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Re: Mathematica skill level snippet(s)
*To*: mathgroup at smc.vnet.net
*Subject*: [mg104824] Re: Mathematica skill level snippet(s)
*From*: fd <fdimer at gmail.com>
*Date*: Wed, 11 Nov 2009 04:25:57 -0500 (EST)
*References*: <200911917250.789293@jfultz2winlap> <hdbhn2$jol$1@smc.vnet.net>
On Nov 10, 10:10 pm, "Nasser M. Abbasi" <n... at 12000.org> wrote:
> From: "John Fultz" <jfu... at wolfram.com>
>
> "Stephen Wolfram wrote a blog post which included a ListPlot of the function
> count from Mathematica's inception to version 7.
>
> http://blog.wolfram.com/2008/11/18/surprise-mathematica-70-released-t...
>
> The plot is about a third of the way through the post. Note the number here is
> significantly below your number because you're counting all System` symbols,
> whereas he was counting System` *functions*.
> "
>
> Yes, I know about this blog (it is one of the references already on my
> page), and I actually remember spending sometime trying to find how did Dr
> Wolfram would have counted the number of functions, but I could not figure
> it out (the command used to generate the plot was not shown in the blog.)
>
> Do you know how to find how many of the Symbols are actually Functions such
> as Sin,Cos etc.. vs. say function options or other type of symbols? Since
> the Head of a Function is a Symbol itself I can't just look at the Head of
> each symbol to find out?
>
> In[6]:= Head[Sin]
> Out[6]= Symbol
> In[7]:= Head[Joined]
> Out[7]= Symbol
>
> If I filter by attribute, which I think may be the way to do it, then which
> set of attributes to use? Listable? gives only 264
>
> Length[Select[Names["System`*"], MemberQ[Attributes[#1], Listable] & ]]
> 264
>
> So, need more attributes which all apply to functions, then get a unique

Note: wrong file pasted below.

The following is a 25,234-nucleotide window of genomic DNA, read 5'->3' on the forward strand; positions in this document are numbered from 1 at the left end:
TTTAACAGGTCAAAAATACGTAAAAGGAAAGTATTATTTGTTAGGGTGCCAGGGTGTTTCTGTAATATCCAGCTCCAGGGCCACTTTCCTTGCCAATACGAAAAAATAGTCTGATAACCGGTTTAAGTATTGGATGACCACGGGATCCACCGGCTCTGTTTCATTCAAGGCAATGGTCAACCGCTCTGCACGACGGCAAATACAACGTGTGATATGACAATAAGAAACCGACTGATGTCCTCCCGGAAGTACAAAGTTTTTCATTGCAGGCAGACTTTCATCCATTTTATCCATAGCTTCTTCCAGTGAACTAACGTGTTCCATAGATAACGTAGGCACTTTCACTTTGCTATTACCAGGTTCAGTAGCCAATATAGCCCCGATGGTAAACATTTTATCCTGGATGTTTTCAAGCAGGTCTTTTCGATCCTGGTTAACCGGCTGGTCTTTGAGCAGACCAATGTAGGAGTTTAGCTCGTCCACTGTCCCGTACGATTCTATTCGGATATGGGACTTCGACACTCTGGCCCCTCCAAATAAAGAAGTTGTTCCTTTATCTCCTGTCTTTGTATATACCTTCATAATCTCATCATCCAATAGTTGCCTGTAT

> list out, then count it? But I do not know what all the attributes should
> be.
>
> If you know _please_ let me know, and I will add this information to the
> table.
>
> thanks
> --Nasser
I believe that any user of a complex software (like MS word for
example) will use just a fraction of the functionalities in it - a
knowledge which generally increases with time. From my experience it
is usually easier to do things in Mathematica than in any other
program. Compare with SPSS, which I tried to use a while ago: I had to
navigate through many menus with heaps of functionalities, and very
difficult to reproduce steps. Mathematica has some it functions not
well documented for sure, like GeoPosition for example, what I
understand as it is quite recently incorporated.
What I'm not quite happy with is when some options are given as
strings (for e.g. the ColorFunction option in DensityPlot[Sin[x y],
{x, 0, 3}, {y, 0, 3}, ColorFunction -> "BlueGreenYellow"] ), this
confuses me a bit as I can't know all the options available apart from
looking in the documentation (how could I know there is also an
ColorFunction->"Rainbow"? Is there a general way of finding all
possible names a option my have?).
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